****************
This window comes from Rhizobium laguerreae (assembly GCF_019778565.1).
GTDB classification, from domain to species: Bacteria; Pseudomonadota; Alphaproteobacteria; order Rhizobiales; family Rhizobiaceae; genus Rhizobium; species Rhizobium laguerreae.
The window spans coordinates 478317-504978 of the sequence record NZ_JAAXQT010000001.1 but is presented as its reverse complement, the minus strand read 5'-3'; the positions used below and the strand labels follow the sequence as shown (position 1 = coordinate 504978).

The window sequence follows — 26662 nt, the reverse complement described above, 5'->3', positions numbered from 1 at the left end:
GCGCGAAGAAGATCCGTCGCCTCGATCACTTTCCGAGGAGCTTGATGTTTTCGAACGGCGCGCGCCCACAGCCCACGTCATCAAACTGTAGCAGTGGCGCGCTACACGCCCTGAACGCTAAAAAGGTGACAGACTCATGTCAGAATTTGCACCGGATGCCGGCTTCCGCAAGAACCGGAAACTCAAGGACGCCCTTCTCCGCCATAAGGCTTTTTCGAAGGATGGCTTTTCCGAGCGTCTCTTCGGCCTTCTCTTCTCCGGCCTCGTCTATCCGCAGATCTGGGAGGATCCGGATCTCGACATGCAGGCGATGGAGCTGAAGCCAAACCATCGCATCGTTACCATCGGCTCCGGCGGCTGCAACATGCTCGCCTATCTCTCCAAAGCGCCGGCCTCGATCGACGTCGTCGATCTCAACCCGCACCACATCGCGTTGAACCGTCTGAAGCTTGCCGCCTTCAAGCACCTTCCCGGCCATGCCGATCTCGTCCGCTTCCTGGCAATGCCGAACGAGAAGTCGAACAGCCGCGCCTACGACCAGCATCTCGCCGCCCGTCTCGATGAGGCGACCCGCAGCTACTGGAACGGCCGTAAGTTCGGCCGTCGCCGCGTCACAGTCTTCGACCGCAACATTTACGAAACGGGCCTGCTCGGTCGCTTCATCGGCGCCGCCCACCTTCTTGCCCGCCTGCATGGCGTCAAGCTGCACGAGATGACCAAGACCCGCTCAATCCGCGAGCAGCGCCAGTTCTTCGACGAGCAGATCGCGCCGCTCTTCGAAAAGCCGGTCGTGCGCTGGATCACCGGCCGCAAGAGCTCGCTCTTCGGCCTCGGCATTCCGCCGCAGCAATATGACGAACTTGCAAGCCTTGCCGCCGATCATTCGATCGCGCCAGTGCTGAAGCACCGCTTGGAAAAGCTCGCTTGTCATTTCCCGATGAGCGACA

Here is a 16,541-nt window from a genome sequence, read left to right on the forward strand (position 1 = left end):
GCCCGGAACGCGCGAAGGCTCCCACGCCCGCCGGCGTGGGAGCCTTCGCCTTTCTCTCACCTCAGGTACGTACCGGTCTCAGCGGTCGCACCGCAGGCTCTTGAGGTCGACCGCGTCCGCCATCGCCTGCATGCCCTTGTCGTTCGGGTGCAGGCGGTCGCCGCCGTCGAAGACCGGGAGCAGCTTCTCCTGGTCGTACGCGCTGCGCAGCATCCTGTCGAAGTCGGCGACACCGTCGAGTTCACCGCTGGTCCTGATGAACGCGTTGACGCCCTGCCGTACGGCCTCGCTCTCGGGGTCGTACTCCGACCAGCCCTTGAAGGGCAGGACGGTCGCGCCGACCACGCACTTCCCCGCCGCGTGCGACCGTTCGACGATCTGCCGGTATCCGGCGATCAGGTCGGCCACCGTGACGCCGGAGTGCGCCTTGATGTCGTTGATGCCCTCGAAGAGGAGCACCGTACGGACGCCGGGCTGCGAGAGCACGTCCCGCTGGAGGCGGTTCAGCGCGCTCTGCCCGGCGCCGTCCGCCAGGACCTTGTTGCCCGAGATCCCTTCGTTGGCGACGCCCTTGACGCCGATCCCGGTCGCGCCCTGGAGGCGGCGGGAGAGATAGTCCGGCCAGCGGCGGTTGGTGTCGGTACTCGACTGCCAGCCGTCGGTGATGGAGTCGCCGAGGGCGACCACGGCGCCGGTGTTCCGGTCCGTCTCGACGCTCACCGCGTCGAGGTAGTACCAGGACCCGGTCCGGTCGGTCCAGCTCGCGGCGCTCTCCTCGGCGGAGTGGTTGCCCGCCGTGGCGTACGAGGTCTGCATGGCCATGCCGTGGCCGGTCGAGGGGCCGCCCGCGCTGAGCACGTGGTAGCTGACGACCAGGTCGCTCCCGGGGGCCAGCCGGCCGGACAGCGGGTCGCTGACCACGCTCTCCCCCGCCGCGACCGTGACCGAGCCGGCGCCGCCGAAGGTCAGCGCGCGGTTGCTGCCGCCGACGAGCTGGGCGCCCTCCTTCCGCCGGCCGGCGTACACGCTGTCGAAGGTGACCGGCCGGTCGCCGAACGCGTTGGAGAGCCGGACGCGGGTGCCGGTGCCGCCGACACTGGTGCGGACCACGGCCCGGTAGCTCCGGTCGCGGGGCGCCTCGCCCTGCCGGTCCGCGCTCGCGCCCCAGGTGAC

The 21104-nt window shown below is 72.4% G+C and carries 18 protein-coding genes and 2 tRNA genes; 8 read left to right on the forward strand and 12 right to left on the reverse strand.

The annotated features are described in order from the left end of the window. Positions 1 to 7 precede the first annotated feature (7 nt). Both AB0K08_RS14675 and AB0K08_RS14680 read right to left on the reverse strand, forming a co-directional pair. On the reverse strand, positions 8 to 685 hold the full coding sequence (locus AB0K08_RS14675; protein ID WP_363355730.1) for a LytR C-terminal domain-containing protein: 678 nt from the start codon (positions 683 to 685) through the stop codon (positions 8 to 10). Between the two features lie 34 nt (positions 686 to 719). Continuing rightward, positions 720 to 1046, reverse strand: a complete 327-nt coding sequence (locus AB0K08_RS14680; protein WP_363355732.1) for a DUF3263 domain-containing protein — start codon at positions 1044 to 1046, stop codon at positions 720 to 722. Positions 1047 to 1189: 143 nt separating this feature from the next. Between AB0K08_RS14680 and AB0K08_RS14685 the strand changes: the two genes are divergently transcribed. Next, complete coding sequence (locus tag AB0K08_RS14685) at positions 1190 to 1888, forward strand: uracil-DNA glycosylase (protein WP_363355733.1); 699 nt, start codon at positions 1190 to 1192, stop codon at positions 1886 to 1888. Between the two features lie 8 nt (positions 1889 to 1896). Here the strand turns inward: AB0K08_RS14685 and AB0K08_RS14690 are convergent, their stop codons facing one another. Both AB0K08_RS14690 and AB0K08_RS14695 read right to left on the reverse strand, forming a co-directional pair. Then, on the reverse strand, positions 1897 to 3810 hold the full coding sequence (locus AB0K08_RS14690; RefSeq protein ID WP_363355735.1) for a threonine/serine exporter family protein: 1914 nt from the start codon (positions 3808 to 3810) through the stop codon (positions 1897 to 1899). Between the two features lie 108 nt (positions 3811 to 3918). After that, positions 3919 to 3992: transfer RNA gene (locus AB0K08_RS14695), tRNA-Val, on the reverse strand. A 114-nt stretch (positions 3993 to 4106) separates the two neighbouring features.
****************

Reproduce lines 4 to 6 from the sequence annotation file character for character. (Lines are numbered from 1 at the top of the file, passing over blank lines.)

The window sequence follows — 26662 nt, the reverse complement described above, 5'->3', positions numbered from 1 at the left end:
GCGCGAAGAAGATCCGTCGCCTCGATCACTTTCCGAGGAGCTTGATGTTTTCGAACGGCGCGCGCCCACAGCCCACGTCATCAAACTGTAGCAGTGGCGCGCTACACGCCCTGAACGCTAAAAAGGTGACAGACTCATGTCAGAATTTGCACCGGATGCCGGCTTCCGCAAGAACCGGAAACTCAAGGACGCCCTTCTCCGCCATAAGGCTTTTTCGAAGGATGGCTTTTCCGAGCGTCTCTTCGGCCTTCTCTTCTCCGGCCTCGTCTATCCGCAGATCTGGGAGGATCCGGATCTCGACATGCAGGCGATGGAGCTGAAGCCAAACCATCGCATCGTTACCATCGGCTCCGGCGGCTGCAACATGCTCGCCTATCTCTCCAAAGCGCCGGCCTCGATCGACGTCGTCGATCTCAACCCGCACCACATCGCGTTGAACCGTCTGAAGCTTGCCGCCTTCAAGCACCTTCCCGGCCATGCCGATCTCGTCCGCTTCCTGGCAATGCCGAACGAGAAGTCGAACAGCCGCGCCTACGACCAGCATCTCGCCGCCCGTCTCGATGAGGCGACCCGCAGCTACTGGAACGGCCGTAAGTTCGGCCGTCGCCGCGTCACAGTCTTCGACCGCAACATTTACGAAACGGGCCTGCTCGGTCGCTTCATCGGCGCCGCCCACCTTCTTGCCCGCCTGCATGGCGTCAAGCTGCACGAGATGACCAAGACCCGCTCAATCCGCGAGCAGCGCCAGTTCTTCGACGAGCAGATCGCGCCGCTCTTCGAAAAGCCGGTCGTGCGCTGGATCACCGGCCGCAAGAGCTCGCTCTTCGGCCTCGGCATTCCGCCGCAGCAATATGACGAACTTGCAAGCCTTGCCGCCGATCATTCGATCGCGCCAGTGCTGAAGCACCGCTTGGAAAAGCTCGCTTGTCATTTCCCGATGAGCGACA

Here is a 16,541-nt window from a genome sequence, read left to right on the forward strand (position 1 = left end):